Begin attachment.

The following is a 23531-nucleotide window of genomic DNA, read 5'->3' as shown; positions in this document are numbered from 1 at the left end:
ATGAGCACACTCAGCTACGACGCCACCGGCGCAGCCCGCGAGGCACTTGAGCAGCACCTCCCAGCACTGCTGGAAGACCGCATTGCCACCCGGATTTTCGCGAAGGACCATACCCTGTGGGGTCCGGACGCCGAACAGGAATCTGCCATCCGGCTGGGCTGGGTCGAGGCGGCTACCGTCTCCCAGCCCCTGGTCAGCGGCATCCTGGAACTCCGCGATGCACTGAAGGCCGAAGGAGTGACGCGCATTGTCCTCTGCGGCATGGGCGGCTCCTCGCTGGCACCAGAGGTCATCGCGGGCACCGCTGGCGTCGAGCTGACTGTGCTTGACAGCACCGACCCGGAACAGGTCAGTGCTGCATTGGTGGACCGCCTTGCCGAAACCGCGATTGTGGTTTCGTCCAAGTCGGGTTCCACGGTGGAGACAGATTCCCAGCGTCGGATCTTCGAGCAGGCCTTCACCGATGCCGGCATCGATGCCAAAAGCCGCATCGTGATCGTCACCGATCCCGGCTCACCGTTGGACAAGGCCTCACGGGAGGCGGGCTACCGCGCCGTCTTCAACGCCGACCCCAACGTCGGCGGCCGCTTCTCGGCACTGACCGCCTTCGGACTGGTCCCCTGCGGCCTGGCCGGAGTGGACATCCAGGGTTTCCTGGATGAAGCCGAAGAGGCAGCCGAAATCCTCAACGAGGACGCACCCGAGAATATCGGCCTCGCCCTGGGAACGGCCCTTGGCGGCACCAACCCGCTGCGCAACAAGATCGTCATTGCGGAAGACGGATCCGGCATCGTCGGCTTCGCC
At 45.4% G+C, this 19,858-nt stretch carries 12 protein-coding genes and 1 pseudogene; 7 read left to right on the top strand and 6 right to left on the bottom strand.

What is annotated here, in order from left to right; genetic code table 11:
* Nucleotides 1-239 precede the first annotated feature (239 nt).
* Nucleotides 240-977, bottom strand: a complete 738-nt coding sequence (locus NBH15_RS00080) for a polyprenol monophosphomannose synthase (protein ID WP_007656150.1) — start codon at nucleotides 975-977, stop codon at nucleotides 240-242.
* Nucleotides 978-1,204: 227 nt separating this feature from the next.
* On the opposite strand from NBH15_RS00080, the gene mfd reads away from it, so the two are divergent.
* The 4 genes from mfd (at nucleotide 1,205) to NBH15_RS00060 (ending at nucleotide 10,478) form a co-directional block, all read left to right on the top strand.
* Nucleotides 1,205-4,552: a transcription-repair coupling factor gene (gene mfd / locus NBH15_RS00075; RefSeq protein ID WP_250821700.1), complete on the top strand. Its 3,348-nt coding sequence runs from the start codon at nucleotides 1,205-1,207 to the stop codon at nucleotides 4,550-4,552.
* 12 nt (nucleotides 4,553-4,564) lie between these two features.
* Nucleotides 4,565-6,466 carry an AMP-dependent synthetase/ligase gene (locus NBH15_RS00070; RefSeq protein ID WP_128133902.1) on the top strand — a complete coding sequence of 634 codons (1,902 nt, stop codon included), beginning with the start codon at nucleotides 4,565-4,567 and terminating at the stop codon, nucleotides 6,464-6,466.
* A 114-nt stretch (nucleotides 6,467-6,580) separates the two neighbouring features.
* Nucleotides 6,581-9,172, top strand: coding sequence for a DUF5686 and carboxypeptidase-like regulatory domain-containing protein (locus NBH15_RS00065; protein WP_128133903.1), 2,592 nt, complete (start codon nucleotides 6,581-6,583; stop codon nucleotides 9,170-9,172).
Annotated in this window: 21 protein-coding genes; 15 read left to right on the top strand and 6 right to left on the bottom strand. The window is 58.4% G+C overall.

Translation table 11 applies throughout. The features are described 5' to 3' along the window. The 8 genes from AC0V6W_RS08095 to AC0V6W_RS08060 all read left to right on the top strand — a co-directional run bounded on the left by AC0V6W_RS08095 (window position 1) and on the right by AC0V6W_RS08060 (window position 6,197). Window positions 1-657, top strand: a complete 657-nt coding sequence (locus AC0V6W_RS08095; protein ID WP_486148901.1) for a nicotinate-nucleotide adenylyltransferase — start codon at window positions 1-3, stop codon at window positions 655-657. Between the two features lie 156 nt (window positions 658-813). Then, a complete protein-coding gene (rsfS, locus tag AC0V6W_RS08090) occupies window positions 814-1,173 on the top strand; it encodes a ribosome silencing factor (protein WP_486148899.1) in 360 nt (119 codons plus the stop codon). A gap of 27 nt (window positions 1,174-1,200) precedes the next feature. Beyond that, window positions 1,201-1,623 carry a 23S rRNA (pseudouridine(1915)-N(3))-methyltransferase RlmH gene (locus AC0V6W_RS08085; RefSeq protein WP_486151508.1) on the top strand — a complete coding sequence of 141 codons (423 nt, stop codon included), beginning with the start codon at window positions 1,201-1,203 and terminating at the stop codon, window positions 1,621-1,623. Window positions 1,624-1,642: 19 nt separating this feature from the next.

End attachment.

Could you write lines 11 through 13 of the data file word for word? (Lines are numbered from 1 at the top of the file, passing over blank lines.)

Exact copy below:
* 12 nt (nucleotides 4,553-4,564) lie between these two features.
* Nucleotides 4,565-6,466 carry an AMP-dependent synthetase/ligase gene (locus NBH15_RS00070; RefSeq protein ID WP_128133902.1) on the top strand — a complete coding sequence of 634 codons (1,902 nt, stop codon included), beginning with the start codon at nucleotides 4,565-4,567 and terminating at the stop codon, nucleotides 6,464-6,466.
* A 114-nt stretch (nucleotides 6,467-6,580) separates the two neighbouring features.